There are two more injured players -- guard Lee Hsueh-lin and Wu Yong-jen -- on Taiwan NT roster. Both are questionable for the Asian Games.

The team will come back to Taiwan on Nov. 18 and leave for Doha on Nov. 27. It will meet Japan in the first preliminary game on Dec. 2 in Doha.

Saturday, November 11, 2006

The interesting case of Vita Genomics

Just like I wrote before, Taiwanese basketball never cease surprising us all. The latest case of Vita Genomics -- this year's A-League winner which wanted to get a foot in the SBL so badly -- was a perfect case.

First thing first. Vita Genomics lost all three games so far (I couldn't even find the result of its last game, but it didn't matter anyway) in the "qualification games", which was played from Nov. 6-11, and will not be able to join the SBL next season.

What is the qualification games? It was supposed to be a "relegation games" which have the A-League winner and the 6th- and 7th-place SBL teams to play a double round robin games with the last-placed team in the games demoted to the A-League next year.

However, ETSN and YMY -- the 6th- and 7th-place SBL teams last season -- refused to be demoted ! The very "considering" SBL Committee then decide to make it a qualification games, which means the games will be played to determine whether the A-League winner is qualified to join the SBL or not and no current SBL teams will be demoted.

Vita Genomics lost to YMY twice by the scores of 118-100 and 97-79, and lost to ETSN 99-78 in the series. The results showed the big competition gap between the amateur league and the semi-pro SBL.

Funny thing was that the committee never announced how Vita Genomics can join the league. Will it be able to join if it finshed the seires 4-0? 3-1? 2-2? 1-3? The answer is: nobody knows. Word was that no matter how Vita Genomics performed, it would take a negotiation with current SBL teams to determine the final outcome.

Which makes you wonder: why bother playing all those games if it takes another round of negotiation?

Another funny thing was that the Vita Genomics-ETSN game on Nov.8 was called off by the refs, according to the official FIBA rules, with less than two minutes remaining because there was only one Vita player on the court.

Vita, with many of its core players playing on the same night in the university league, could only dress seven players for the game. Some of Vita players were emergency loans from other A-League teams.

In the second half Vita lost two players for disqualifications and was forced to play the remaining five players. But they couldn't avoid foul trouble. With less than two minutes to go, the game was called off because Vita was left with only one player on the court.

Anyway, it seems to me that the SBL teams simply will not allow Vita enter the league unless it agrees to pay a large amount of admission fee. On the other hand, Vita needs to secure its players (and maybe find a team manager before that...) if it is serious about entering the SBL.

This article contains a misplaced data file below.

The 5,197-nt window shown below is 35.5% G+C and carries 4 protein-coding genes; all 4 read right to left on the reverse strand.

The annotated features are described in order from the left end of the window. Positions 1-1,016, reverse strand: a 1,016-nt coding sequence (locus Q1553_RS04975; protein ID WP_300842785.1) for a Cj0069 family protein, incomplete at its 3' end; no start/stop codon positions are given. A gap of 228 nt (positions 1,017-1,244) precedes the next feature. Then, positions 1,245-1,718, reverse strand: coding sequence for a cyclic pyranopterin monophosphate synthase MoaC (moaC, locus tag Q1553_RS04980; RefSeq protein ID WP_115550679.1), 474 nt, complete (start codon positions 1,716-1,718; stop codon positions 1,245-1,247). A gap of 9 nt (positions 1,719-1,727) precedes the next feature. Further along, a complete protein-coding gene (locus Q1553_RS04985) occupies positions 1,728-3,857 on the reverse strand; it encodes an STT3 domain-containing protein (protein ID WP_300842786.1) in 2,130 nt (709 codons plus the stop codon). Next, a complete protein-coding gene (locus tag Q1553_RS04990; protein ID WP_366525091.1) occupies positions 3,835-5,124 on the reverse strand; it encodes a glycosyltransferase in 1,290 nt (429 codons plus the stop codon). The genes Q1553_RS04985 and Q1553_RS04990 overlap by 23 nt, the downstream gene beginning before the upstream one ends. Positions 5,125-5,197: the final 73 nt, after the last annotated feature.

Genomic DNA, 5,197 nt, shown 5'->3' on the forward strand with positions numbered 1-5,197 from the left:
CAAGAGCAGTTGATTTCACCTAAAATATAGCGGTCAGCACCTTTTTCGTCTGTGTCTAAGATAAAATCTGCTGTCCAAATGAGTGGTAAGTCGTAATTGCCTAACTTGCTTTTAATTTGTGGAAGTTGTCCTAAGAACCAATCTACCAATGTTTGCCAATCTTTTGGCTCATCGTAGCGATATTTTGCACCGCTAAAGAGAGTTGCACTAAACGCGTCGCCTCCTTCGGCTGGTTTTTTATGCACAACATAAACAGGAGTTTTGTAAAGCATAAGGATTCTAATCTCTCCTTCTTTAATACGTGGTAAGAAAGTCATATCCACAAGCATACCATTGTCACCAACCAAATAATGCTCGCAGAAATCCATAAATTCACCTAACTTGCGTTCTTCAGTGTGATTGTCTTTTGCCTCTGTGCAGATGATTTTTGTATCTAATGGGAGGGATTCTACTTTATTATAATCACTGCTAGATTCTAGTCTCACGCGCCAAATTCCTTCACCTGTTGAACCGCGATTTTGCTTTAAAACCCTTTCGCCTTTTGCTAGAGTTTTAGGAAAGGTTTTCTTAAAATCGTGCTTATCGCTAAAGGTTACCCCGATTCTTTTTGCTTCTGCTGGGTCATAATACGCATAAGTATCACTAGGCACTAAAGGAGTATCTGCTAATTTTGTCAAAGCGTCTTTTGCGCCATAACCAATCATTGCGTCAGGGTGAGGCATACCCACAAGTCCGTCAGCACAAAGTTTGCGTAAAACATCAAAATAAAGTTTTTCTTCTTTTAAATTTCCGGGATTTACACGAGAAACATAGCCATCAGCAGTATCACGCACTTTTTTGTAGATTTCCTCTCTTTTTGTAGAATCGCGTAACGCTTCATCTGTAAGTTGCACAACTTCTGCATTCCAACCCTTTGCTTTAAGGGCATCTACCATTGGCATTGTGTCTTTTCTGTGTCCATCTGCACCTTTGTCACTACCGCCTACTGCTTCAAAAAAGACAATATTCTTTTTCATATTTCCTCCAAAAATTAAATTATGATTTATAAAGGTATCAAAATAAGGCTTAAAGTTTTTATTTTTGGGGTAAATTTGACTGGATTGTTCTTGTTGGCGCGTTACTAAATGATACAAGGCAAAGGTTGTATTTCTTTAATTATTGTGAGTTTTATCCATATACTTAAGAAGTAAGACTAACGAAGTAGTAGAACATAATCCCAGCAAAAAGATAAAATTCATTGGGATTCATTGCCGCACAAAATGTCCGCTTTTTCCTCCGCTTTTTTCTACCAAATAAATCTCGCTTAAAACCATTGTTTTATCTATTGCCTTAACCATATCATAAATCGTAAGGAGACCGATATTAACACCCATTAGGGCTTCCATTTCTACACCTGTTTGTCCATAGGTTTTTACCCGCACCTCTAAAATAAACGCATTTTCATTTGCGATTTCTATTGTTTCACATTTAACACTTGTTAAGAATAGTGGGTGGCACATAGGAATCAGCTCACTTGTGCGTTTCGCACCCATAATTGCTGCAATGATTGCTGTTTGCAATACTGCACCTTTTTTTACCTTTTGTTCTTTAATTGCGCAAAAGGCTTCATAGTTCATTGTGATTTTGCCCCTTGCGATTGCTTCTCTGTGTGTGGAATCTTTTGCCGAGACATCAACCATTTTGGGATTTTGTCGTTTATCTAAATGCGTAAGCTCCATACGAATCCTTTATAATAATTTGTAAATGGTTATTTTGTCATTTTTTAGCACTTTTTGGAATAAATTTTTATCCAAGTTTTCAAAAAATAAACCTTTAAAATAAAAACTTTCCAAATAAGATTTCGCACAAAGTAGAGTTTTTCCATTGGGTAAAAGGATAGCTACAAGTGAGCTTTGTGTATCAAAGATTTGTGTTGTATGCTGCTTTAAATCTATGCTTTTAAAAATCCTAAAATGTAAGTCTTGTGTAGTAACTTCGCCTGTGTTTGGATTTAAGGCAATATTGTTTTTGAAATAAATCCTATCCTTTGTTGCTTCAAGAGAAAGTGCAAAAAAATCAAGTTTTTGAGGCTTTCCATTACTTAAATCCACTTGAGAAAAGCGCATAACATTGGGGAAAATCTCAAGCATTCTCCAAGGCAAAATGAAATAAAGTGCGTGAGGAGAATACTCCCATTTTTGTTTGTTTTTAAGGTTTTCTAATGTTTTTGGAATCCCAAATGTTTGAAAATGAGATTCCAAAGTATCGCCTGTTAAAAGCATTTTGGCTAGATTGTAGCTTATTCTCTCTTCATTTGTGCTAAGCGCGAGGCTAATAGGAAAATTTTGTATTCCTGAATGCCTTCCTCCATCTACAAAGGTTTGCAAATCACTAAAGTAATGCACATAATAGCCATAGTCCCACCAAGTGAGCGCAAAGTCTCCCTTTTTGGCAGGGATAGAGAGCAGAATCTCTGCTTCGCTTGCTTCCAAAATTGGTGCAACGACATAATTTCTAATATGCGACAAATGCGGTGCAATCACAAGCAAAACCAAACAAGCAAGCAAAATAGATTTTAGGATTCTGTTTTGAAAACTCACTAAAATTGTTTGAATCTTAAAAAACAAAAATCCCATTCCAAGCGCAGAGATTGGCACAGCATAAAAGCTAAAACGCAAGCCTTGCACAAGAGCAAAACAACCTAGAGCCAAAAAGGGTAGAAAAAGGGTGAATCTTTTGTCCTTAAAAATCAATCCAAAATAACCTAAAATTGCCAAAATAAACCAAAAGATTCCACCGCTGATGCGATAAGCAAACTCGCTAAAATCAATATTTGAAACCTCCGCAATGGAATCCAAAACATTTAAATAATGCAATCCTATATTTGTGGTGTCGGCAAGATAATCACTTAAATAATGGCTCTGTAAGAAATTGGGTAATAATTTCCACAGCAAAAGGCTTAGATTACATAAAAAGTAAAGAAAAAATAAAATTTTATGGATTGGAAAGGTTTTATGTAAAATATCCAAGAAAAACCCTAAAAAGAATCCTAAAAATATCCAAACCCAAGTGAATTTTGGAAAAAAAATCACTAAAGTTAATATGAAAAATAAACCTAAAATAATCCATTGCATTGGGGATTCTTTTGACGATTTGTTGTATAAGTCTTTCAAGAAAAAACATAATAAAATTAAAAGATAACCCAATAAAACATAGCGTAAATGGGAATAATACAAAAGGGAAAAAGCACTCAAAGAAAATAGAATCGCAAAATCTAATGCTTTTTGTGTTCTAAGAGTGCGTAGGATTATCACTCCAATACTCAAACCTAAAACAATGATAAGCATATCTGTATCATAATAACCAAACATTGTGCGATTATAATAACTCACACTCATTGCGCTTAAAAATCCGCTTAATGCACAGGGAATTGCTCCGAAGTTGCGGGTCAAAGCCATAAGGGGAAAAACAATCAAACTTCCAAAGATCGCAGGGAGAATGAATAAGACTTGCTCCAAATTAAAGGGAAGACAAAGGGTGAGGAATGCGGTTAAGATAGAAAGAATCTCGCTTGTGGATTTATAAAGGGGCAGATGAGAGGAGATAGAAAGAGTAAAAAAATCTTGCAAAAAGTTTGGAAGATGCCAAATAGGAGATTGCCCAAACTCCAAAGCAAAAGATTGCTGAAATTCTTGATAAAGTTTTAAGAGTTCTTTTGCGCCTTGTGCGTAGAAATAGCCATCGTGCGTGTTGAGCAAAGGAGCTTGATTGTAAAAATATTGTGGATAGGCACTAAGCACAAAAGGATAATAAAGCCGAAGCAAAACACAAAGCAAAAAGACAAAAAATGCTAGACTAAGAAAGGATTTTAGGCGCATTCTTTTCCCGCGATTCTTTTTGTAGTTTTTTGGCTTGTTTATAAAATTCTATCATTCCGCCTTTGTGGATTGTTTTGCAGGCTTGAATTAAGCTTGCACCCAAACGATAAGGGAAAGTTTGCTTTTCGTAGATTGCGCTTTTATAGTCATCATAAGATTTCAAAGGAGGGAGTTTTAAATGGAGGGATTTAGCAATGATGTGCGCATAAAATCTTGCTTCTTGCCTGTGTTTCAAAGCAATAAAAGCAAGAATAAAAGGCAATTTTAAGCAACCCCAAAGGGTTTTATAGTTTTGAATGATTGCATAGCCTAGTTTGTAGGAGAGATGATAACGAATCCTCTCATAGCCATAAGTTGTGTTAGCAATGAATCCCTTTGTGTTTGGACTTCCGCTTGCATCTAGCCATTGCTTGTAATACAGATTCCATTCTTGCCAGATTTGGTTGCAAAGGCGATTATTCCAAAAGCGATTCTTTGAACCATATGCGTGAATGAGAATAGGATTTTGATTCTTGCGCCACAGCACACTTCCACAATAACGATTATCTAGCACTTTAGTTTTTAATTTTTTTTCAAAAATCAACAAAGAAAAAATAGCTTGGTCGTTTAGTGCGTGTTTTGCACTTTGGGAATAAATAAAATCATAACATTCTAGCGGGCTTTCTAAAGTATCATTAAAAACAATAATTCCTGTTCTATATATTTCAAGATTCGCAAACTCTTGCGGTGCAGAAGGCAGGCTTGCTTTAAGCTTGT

Sunday, November 05, 2006

New SBL season still up in the air

Based on the last three years of the development of the SBL, the semi-pro league can be seen as relatively successful. The emergence of the star power and team competitiveness in Taiwanese basketball brought back fans’ attention as the infant league received more and more fan support and commercial success. However, as we approach the fourth SBL season, doubts arise.

The SBL Committee, the decision-making body of the league, reached an agreement Sep. 16 that the winner of A-League, which became the second division basketball after the SBL established, is qualified for a double round robin “relegation games.” The third-place team will be dropped to the A-League while the others stay (or be promoted) in the SBL.

Which means Vita Genomics, this year’s A-League winner, will compete with ETSN and YMY, which ranked 6th and 7th last season in the relegation games.

Problem is YMY claimed it lost five players and had another five in the U-20 NT training camp and refused to take part in the games. The committee then said the relegation games has been renamed to “qualification games”, which means if Vita Genomics ranks in the top two in the qualification games, it can be promoted to the SBL; ETSN and YMY will not be dropped no matter how they perform in the games.

Anyway, no one knows when the games will be played. No one knows that, if Vita Genomics does qualified for the promotion, when can it be promoted to the SBL – in 06-07 season or 07-08 season. Some team representatives also claimed Vita should pay an amount of right fee before it’s allowed to join the league.

The chaos didn’t end there. On Oct. 12 the Committee announced that ESPN Taiwan and Videoland were selected as joint partners for SBL’s broadcasting rights and marketing rights at a price tag of NT$ 56 million (US$ 1.7 million), up from last season’s NT$ 35 million.